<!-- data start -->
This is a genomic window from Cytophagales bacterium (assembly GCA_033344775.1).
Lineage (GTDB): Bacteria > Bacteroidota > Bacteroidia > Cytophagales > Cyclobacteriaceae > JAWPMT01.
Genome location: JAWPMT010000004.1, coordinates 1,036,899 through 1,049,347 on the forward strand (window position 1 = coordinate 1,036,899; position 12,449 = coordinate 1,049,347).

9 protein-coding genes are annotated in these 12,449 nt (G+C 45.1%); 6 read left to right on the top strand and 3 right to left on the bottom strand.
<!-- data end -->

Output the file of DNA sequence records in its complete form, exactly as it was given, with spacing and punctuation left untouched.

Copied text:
This is a genomic window from Cytophagales bacterium (assembly GCA_033344775.1).
Lineage (GTDB): Bacteria > Bacteroidota > Bacteroidia > Cytophagales > Cyclobacteriaceae > JAWPMT01.
Genome location: JAWPMT010000004.1, coordinates 1,036,899 through 1,049,347 on the forward strand (window position 1 = coordinate 1,036,899; position 12,449 = coordinate 1,049,347).

9 protein-coding genes are annotated in these 12,449 nt (G+C 45.1%); 6 read left to right on the top strand and 3 right to left on the bottom strand.